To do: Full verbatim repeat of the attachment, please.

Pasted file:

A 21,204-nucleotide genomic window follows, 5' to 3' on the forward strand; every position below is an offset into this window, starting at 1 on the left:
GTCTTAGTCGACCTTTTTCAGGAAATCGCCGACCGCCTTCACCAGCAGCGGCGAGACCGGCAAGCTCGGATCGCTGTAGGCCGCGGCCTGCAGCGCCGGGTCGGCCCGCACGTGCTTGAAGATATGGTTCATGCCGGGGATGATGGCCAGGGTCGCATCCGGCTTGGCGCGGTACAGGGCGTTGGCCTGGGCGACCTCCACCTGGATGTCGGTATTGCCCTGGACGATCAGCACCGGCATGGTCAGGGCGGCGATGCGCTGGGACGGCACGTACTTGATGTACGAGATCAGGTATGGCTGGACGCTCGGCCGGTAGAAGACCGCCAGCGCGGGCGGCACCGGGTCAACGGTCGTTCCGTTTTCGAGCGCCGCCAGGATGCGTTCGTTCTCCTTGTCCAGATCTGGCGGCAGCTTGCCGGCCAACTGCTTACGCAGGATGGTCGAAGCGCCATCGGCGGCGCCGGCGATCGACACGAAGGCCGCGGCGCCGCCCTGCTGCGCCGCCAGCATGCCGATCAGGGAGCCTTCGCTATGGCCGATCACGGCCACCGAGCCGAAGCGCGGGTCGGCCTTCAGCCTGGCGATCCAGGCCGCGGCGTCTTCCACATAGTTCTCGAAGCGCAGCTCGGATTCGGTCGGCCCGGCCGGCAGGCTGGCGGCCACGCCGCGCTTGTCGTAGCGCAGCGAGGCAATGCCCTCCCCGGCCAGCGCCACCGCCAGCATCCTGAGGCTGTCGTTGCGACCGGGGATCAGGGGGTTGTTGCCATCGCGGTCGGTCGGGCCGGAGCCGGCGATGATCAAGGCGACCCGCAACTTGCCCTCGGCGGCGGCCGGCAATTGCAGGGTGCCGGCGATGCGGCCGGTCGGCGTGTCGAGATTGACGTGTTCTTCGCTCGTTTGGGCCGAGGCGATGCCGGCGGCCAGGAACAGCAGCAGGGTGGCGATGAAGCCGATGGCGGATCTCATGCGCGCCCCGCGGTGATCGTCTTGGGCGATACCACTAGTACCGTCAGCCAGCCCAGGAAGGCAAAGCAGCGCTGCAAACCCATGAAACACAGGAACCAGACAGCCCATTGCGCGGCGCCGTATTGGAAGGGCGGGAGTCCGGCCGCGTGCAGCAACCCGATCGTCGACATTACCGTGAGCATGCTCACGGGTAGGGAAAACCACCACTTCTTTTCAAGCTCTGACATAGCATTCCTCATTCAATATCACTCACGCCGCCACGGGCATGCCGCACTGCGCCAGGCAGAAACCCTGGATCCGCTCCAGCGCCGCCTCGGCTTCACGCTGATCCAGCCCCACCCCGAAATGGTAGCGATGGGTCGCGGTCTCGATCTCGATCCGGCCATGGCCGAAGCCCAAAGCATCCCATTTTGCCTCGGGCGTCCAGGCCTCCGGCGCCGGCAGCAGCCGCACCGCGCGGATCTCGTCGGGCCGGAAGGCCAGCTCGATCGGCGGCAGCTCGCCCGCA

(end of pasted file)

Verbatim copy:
A 21,204-nucleotide genomic window follows, 5' to 3' on the forward strand; every position below is an offset into this window, starting at 1 on the left:
GTCTTAGTCGACCTTTTTCAGGAAATCGCCGACCGCCTTCACCAGCAGCGGCGAGACCGGCAAGCTCGGATCGCTGTAGGCCGCGGCCTGCAGCGCCGGGTCGGCCCGCACGTGCTTGAAGATATGGTTCATGCCGGGGATGATGGCCAGGGTCGCATCCGGCTTGGCGCGGTACAGGGCGTTGGCCTGGGCGACCTCCACCTGGATGTCGGTATTGCCCTGGACGATCAGCACCGGCATGGTCAGGGCGGCGATGCGCTGGGACGGCACGTACTTGATGTACGAGATCAGGTATGGCTGGACGCTCGGCCGGTAGAAGACCGCCAGCGCGGGCGGCACCGGGTCAACGGTCGTTCCGTTTTCGAGCGCCGCCAGGATGCGTTCGTTCTCCTTGTCCAGATCTGGCGGCAGCTTGCCGGCCAACTGCTTACGCAGGATGGTCGAAGCGCCATCGGCGGCGCCGGCGATCGACACGAAGGCCGCGGCGCCGCCCTGCTGCGCCGCCAGCATGCCGATCAGGGAGCCTTCGCTATGGCCGATCACGGCCACCGAGCCGAAGCGCGGGTCGGCCTTCAGCCTGGCGATCCAGGCCGCGGCGTCTTCCACATAGTTCTCGAAGCGCAGCTCGGATTCGGTCGGCCCGGCCGGCAGGCTGGCGGCCACGCCGCGCTTGTCGTAGCGCAGCGAGGCAATGCCCTCCCCGGCCAGCGCCACCGCCAGCATCCTGAGGCTGTCGTTGCGACCGGGGATCAGGGGGTTGTTGCCATCGCGGTCGGTCGGGCCGGAGCCGGCGATGATCAAGGCGACCCGCAACTTGCCCTCGGCGGCGGCCGGCAATTGCAGGGTGCCGGCGATGCGGCCGGTCGGCGTGTCGAGATTGACGTGTTCTTCGCTCGTTTGGGCCGAGGCGATGCCGGCGGCCAGGAACAGCAGCAGGGTGGCGATGAAGCCGATGGCGGATCTCATGCGCGCCCCGCGGTGATCGTCTTGGGCGATACCACTAGTACCGTCAGCCAGCCCAGGAAGGCAAAGCAGCGCTGCAAACCCATGAAACACAGGAACCAGACAGCCCATTGCGCGGCGCCGTATTGGAAGGGCGGGAGTCCGGCCGCGTGCAGCAACCCGATCGTCGACATTACCGTGAGCATGCTCACGGGTAGGGAAAACCACCACTTCTTTTCAAGCTCTGACATAGCATTCCTCATTCAATATCACTCACGCCGCCACGGGCATGCCGCACTGCGCCAGGCAGAAACCCTGGATCCGCTCCAGCGCCGCCTCGGCTTCACGCTGATCCAGCCCCACCCCGAAATGGTAGCGATGGGTCGCGGTCTCGATCTCGATCCGGCCATGGCCGAAGCCCAAAGCATCCCATTTTGCCTCGGGCGTCCAGGCCTCCGGCGCCGGCAGCAGCCGCACCGCGCGGATCTCGTCGGGCCGGAAGGCCAGCTCGATCGGCGGCAGCTCGCCCGCA